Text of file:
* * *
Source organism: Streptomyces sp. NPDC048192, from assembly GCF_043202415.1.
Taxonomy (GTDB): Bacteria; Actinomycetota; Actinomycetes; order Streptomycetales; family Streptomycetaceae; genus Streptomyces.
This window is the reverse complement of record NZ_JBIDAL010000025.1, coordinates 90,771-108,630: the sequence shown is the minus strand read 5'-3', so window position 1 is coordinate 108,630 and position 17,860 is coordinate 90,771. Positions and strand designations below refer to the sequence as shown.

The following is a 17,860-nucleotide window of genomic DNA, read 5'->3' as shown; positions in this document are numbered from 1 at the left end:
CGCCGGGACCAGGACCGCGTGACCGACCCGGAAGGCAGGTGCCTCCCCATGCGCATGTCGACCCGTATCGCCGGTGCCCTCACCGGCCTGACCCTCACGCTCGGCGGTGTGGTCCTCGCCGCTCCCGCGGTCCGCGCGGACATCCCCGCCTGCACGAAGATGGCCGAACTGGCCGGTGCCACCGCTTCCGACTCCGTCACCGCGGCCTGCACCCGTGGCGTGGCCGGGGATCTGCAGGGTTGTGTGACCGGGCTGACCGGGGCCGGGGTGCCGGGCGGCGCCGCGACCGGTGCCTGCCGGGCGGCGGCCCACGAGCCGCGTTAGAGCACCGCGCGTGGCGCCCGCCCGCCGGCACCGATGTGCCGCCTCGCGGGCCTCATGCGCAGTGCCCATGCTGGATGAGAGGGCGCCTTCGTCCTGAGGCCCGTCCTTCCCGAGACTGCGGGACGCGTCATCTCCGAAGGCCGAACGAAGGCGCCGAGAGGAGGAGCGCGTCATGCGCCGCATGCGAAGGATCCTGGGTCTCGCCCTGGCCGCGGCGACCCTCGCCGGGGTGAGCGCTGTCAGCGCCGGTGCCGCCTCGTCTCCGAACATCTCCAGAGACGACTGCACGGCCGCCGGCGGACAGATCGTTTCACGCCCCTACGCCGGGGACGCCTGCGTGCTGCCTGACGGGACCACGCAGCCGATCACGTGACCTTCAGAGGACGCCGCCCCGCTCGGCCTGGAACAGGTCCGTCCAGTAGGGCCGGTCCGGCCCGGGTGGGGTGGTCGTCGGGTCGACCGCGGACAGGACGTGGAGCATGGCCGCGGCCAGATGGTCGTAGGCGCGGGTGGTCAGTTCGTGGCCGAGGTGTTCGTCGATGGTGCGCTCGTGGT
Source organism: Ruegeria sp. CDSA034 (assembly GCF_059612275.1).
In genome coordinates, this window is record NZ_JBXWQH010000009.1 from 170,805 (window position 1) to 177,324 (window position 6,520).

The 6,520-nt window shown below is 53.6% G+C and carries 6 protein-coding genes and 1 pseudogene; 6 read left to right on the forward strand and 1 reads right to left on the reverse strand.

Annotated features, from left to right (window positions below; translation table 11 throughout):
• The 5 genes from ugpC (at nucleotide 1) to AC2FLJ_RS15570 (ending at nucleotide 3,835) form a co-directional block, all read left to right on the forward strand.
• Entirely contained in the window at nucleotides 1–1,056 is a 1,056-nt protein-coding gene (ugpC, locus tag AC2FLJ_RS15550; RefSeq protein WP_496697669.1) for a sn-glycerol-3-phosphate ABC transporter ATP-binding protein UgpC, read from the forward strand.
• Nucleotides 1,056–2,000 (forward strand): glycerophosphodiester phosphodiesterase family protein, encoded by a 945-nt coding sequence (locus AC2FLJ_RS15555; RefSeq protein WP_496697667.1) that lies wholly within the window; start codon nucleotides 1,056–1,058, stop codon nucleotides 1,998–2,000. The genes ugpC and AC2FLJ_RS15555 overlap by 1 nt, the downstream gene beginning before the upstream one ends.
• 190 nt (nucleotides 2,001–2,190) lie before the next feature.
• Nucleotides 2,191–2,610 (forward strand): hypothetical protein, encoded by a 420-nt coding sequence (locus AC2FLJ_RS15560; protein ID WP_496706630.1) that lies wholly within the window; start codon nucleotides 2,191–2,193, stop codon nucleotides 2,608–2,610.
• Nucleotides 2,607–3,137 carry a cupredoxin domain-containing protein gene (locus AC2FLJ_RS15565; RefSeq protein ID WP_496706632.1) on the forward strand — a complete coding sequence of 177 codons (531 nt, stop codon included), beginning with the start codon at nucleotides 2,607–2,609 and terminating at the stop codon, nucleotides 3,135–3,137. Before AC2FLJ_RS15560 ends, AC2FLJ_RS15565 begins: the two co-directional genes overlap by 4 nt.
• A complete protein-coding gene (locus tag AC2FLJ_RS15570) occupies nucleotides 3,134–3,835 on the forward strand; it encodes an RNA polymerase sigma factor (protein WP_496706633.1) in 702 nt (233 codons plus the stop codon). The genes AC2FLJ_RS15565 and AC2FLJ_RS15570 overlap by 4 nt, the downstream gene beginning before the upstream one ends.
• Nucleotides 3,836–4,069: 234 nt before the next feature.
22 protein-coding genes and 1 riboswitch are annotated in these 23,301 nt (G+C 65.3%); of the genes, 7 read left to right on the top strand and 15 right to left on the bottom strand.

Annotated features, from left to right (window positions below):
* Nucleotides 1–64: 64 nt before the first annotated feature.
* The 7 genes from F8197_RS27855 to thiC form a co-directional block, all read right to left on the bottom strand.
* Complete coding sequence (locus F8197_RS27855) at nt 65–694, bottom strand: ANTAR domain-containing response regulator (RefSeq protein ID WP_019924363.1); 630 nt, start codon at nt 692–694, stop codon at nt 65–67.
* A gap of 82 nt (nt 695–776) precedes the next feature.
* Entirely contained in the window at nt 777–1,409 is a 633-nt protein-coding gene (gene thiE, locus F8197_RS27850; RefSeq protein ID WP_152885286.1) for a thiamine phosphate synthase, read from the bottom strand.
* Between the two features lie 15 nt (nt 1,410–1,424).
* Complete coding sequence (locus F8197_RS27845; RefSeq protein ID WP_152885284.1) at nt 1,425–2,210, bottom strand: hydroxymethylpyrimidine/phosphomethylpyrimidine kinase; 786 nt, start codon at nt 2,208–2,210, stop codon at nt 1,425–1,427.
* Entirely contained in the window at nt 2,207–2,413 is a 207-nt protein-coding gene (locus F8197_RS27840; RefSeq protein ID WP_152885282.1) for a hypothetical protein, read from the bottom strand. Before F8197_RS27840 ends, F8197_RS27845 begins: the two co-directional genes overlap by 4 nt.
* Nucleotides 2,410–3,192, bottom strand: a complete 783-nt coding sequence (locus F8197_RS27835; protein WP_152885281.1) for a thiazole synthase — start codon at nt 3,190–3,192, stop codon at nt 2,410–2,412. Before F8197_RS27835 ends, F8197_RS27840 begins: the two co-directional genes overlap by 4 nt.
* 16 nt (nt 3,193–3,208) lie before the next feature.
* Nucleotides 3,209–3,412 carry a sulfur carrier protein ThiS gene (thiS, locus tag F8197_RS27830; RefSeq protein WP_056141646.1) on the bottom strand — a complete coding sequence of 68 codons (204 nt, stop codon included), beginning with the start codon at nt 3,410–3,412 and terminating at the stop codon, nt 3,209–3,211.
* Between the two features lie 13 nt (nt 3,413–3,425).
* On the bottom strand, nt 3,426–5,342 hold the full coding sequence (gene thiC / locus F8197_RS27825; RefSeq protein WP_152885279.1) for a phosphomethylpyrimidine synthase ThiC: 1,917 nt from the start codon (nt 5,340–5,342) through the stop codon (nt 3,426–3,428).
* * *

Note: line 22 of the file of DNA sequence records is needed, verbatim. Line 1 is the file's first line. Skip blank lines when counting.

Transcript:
* Complete coding sequence (locus F8197_RS27855) at nt 65–694, bottom strand: ANTAR domain-containing response regulator (RefSeq protein ID WP_019924363.1); 630 nt, start codon at nt 692–694, stop codon at nt 65–67.